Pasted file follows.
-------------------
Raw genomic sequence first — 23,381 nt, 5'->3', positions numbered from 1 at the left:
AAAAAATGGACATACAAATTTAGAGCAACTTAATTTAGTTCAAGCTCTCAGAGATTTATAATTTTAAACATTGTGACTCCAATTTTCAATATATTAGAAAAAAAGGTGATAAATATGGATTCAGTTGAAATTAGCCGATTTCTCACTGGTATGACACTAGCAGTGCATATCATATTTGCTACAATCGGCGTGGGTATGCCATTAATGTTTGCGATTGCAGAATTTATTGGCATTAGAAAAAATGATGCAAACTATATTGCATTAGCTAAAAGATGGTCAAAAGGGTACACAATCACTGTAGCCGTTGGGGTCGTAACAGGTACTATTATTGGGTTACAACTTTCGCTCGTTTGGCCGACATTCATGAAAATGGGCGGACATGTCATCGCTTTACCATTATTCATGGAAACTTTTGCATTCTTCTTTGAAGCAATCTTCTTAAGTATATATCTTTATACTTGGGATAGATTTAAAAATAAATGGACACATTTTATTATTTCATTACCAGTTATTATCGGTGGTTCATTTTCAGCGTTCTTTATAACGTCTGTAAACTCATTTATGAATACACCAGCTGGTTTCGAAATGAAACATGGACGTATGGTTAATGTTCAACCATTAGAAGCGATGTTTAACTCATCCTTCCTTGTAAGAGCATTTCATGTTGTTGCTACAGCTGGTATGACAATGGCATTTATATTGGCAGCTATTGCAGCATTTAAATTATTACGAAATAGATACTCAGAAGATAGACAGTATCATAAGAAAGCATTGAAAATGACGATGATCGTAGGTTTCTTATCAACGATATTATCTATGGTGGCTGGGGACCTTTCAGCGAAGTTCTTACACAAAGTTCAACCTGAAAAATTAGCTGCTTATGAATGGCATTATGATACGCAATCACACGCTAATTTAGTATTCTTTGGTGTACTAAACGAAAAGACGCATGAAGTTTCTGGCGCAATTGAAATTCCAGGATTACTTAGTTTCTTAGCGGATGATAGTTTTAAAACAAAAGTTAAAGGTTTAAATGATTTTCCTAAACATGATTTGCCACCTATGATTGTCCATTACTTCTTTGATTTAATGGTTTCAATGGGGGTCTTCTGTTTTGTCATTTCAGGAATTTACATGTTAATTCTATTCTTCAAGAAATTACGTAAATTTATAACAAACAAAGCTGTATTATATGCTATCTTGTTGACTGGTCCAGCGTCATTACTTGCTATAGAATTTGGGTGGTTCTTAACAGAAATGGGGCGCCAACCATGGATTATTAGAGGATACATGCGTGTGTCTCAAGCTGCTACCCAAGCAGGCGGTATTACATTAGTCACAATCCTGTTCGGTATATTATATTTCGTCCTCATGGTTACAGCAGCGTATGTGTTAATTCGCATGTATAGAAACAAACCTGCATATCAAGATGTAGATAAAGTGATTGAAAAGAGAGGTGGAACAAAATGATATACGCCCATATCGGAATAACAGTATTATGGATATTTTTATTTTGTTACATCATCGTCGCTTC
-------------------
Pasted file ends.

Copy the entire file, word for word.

Raw genomic sequence first — 23,381 nt, 5'->3', positions numbered from 1 at the left:
AAAAAATGGACATACAAATTTAGAGCAACTTAATTTAGTTCAAGCTCTCAGAGATTTATAATTTTAAACATTGTGACTCCAATTTTCAATATATTAGAAAAAAAGGTGATAAATATGGATTCAGTTGAAATTAGCCGATTTCTCACTGGTATGACACTAGCAGTGCATATCATATTTGCTACAATCGGCGTGGGTATGCCATTAATGTTTGCGATTGCAGAATTTATTGGCATTAGAAAAAATGATGCAAACTATATTGCATTAGCTAAAAGATGGTCAAAAGGGTACACAATCACTGTAGCCGTTGGGGTCGTAACAGGTACTATTATTGGGTTACAACTTTCGCTCGTTTGGCCGACATTCATGAAAATGGGCGGACATGTCATCGCTTTACCATTATTCATGGAAACTTTTGCATTCTTCTTTGAAGCAATCTTCTTAAGTATATATCTTTATACTTGGGATAGATTTAAAAATAAATGGACACATTTTATTATTTCATTACCAGTTATTATCGGTGGTTCATTTTCAGCGTTCTTTATAACGTCTGTAAACTCATTTATGAATACACCAGCTGGTTTCGAAATGAAACATGGACGTATGGTTAATGTTCAACCATTAGAAGCGATGTTTAACTCATCCTTCCTTGTAAGAGCATTTCATGTTGTTGCTACAGCTGGTATGACAATGGCATTTATATTGGCAGCTATTGCAGCATTTAAATTATTACGAAATAGATACTCAGAAGATAGACAGTATCATAAGAAAGCATTGAAAATGACGATGATCGTAGGTTTCTTATCAACGATATTATCTATGGTGGCTGGGGACCTTTCAGCGAAGTTCTTACACAAAGTTCAACCTGAAAAATTAGCTGCTTATGAATGGCATTATGATACGCAATCACACGCTAATTTAGTATTCTTTGGTGTACTAAACGAAAAGACGCATGAAGTTTCTGGCGCAATTGAAATTCCAGGATTACTTAGTTTCTTAGCGGATGATAGTTTTAAAACAAAAGTTAAAGGTTTAAATGATTTTCCTAAACATGATTTGCCACCTATGATTGTCCATTACTTCTTTGATTTAATGGTTTCAATGGGGGTCTTCTGTTTTGTCATTTCAGGAATTTACATGTTAATTCTATTCTTCAAGAAATTACGTAAATTTATAACAAACAAAGCTGTATTATATGCTATCTTGTTGACTGGTCCAGCGTCATTACTTGCTATAGAATTTGGGTGGTTCTTAACAGAAATGGGGCGCCAACCATGGATTATTAGAGGATACATGCGTGTGTCTCAAGCTGCTACCCAAGCAGGCGGTATTACATTAGTCACAATCCTGTTCGGTATATTATATTTCGTCCTCATGGTTACAGCAGCGTATGTGTTAATTCGCATGTATAGAAACAAACCTGCATATCAAGATGTAGATAAAGTGATTGAAAAGAGAGGTGGAACAAAATGATATACGCCCATATCGGAATAACAGTATTATGGATATTTTTATTTTGTTACATCATCGTCGCTTC